We've just about got our heads around the Firefox development process. There's Firefox Beta and Firefox Aurora, the beta and alpha builds, and then there's Firefox Nightly, where the first stages of testing occur.
Firefox Nightly is so named because developers make changes to the code during the “day”, and then at “night” a fresh build is uploaded to the Mozilla servers for developers and hardcore enthusiasts to test. It’s important to know at this point that many of the code changes have not been tested – they’ve been incorporated into the main build, but that’s it. It's now up to the hardy souls who run Firefox Nightly to try out the changes and report back on any stability issues they encounter.
Somewhat confusingly, there's a second nightly build - Firefox UX - where mooted changes to the program's user interface are coded and then tested. It presumably makes sense - a group of developers concentrate on the look and feel of the program, and changes can be merged into the main Nightly channel or even Aurora when they're considered ready for testing ahead of primetime.
The UX build will install alongside other Firefox builds, including the other Nightly build as well as Aurora and the Beta/Stable build. However, it will share access to existing Firefox settings, meaning there is a risk you could lose these if something catastrophic was to happen.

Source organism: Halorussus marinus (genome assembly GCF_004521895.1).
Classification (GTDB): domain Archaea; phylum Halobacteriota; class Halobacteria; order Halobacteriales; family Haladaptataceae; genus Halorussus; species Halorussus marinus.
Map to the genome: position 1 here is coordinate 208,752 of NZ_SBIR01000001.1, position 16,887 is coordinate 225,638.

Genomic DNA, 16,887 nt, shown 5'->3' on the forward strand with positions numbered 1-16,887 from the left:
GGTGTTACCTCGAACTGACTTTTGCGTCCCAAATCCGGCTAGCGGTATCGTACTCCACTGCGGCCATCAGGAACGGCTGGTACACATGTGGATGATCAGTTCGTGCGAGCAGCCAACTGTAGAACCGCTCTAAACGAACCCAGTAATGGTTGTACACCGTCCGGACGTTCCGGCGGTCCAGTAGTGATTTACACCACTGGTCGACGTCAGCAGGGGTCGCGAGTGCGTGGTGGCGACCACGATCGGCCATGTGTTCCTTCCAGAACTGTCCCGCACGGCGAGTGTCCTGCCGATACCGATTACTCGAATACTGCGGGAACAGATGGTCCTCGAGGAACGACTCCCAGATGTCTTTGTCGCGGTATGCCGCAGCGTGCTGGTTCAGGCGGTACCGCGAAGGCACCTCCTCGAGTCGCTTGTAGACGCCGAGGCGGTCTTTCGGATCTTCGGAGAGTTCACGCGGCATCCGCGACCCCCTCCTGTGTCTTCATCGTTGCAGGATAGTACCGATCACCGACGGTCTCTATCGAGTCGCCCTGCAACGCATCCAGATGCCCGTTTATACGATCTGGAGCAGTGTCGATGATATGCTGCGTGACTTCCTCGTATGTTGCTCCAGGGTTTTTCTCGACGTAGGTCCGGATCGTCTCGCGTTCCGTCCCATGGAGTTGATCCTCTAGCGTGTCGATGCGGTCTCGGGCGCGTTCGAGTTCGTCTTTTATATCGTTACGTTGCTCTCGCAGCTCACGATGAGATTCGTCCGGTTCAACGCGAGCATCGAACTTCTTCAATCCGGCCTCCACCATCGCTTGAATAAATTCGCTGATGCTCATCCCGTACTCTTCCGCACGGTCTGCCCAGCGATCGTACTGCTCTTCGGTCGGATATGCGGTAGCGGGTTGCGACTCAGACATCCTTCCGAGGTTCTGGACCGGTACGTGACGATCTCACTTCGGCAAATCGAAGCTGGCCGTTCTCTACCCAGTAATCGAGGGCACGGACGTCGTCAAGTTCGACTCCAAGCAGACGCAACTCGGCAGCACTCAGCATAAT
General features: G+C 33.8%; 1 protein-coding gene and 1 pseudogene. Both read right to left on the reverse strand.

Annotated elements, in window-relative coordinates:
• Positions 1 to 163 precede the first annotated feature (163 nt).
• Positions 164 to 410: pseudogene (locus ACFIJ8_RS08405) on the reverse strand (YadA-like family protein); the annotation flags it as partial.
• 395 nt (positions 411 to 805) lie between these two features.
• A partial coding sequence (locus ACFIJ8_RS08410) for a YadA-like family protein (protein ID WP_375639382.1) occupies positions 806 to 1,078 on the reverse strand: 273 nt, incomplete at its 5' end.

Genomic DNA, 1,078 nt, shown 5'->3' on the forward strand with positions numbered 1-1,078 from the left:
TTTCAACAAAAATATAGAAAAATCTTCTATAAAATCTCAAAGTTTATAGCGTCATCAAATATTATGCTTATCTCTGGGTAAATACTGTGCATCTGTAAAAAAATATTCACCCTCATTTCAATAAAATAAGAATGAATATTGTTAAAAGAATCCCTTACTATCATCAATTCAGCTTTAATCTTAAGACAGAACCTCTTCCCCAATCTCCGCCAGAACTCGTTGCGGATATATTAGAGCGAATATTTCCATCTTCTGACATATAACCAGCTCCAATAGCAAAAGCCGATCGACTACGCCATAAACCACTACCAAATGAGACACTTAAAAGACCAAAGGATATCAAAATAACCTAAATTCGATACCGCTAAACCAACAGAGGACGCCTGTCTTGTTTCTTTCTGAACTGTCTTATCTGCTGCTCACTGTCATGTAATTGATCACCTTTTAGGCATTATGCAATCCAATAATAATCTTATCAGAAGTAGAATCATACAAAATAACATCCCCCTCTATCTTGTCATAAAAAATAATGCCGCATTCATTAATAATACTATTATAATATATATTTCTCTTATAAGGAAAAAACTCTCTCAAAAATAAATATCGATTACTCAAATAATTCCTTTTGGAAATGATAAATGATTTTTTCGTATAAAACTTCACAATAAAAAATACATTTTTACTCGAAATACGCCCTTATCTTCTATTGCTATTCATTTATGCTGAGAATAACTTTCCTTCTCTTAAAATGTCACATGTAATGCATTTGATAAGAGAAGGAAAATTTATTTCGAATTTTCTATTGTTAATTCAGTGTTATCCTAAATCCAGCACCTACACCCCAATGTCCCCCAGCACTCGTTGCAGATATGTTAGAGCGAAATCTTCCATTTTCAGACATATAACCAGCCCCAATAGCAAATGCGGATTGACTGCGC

With this in mind, we’d strongly recommend you only install Firefox UX on a test machine, or in a virtual environment such as that provided by VirtualBox. Once done, you can safely road test it, secure in the knowledge you’re not going to screw up your main computer by doing so.
In August, 2011 Mozilla previewed a number of significant changes to Firefox's user interface, most of which we like. And in Firefox UX, you can start testing these changes for yourself, with the vast majority now in the process of being implemented.
These include a streamlined top part of the browser, with forward and home buttons removed by default. Also missing are the Address and Search bars when you switch to a pinned web app tab, such as twitter.com.
The Download Manager has also been revamped – when you start downloading a file, it’s no longer displayed in its own window; instead, a download icon appears in the top right-hand corner of the Firefox window: click this to see a list of recently downloaded files.
Finally, there’s also a new Tab page, which displays a list of bookmarks and recently visited web sites in place of the traditional blank page. It all adds up to a radical overhaul of the Firefox interface, and you can preview it now.
Firefox UX offers a tantalising glimpse into how future versions of Firefox will look and operate - although it's not for the faint of heart.